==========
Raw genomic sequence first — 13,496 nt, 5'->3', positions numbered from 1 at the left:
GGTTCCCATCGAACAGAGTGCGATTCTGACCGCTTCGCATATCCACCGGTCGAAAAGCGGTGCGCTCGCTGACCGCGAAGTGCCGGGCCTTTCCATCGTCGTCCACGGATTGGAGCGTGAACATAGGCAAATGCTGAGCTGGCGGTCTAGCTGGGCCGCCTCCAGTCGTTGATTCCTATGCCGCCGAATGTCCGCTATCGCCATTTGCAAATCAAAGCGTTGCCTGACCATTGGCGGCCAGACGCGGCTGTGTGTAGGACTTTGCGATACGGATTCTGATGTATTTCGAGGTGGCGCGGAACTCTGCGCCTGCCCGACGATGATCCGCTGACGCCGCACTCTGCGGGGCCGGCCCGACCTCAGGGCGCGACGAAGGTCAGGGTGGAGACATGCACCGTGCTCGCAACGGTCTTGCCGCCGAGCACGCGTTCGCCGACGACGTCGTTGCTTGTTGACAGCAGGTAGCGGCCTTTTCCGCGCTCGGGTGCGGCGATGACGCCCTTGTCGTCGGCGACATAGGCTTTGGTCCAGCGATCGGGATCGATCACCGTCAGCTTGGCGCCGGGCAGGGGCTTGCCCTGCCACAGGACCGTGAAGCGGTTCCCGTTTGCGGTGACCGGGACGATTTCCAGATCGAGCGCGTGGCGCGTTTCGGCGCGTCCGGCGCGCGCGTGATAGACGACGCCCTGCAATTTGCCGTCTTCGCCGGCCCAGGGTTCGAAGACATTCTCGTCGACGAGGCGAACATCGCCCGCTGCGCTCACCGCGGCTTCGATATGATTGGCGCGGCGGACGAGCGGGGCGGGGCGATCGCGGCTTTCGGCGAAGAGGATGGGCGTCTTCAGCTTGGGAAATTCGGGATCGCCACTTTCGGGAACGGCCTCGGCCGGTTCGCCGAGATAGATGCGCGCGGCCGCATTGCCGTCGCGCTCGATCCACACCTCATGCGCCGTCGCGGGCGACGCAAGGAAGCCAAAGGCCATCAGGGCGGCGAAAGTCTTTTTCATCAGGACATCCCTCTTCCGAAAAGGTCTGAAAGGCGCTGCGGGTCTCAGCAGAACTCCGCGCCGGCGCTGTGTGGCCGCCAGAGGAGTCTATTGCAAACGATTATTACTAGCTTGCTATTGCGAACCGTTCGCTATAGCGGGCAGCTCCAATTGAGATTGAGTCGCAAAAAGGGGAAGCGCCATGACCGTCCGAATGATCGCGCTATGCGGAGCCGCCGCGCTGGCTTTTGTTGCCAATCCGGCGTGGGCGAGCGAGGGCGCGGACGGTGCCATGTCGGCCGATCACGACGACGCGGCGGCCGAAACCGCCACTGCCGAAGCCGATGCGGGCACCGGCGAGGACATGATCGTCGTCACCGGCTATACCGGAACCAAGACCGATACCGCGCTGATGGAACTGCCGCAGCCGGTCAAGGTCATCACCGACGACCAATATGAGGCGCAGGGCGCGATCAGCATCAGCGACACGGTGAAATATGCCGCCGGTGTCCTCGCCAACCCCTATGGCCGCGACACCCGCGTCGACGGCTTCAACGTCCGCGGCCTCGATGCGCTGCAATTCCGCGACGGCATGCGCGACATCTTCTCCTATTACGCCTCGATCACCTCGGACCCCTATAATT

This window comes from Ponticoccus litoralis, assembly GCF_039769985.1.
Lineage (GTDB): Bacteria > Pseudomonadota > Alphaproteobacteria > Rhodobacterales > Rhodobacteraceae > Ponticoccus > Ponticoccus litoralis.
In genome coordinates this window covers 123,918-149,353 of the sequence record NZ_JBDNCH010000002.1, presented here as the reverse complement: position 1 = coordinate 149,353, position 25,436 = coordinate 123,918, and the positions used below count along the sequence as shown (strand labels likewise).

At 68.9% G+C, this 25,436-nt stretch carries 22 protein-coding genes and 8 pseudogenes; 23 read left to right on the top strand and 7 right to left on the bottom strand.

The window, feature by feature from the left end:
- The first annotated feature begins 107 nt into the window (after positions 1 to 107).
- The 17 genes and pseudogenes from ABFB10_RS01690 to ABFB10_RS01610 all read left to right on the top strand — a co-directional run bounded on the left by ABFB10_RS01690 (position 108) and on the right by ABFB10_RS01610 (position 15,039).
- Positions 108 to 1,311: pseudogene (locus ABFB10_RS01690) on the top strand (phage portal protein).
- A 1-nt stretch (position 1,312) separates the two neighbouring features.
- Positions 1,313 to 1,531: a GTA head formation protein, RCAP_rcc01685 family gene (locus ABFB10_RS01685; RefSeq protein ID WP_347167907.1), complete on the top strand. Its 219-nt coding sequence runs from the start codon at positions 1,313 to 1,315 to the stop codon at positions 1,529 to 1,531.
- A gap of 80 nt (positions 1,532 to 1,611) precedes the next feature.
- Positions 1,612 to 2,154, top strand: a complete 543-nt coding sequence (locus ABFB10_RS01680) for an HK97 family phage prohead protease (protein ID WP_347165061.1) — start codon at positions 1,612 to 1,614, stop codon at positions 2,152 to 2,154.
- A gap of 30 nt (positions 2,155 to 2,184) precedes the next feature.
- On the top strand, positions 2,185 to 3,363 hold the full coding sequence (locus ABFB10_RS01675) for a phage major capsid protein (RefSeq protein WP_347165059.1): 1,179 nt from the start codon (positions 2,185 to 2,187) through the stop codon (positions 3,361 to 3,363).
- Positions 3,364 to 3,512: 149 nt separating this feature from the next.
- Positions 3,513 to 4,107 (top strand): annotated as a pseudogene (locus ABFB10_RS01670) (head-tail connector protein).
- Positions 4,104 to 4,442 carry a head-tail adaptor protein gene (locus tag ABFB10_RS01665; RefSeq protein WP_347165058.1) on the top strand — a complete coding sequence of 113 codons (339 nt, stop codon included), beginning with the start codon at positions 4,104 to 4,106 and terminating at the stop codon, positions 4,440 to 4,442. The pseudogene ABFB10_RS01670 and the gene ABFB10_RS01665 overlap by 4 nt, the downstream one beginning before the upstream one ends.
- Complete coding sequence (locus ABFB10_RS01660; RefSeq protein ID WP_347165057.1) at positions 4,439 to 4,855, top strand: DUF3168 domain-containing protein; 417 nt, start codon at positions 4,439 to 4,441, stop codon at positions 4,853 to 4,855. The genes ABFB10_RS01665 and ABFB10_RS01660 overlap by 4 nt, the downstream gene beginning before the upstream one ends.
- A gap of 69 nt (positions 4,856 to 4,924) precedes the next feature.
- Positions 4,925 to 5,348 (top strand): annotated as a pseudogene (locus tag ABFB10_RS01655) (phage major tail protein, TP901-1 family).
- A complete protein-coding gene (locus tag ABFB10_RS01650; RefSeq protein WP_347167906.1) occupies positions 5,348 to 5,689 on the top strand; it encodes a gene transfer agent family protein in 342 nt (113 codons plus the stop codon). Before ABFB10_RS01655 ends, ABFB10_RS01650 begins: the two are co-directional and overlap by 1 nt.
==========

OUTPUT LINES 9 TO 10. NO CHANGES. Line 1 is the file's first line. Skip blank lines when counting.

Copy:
- The 17 genes and pseudogenes from ABFB10_RS01690 to ABFB10_RS01610 all read left to right on the top strand — a co-directional run bounded on the left by ABFB10_RS01690 (position 108) and on the right by ABFB10_RS01610 (position 15,039).
- Positions 108 to 1,311: pseudogene (locus ABFB10_RS01690) on the top strand (phage portal protein).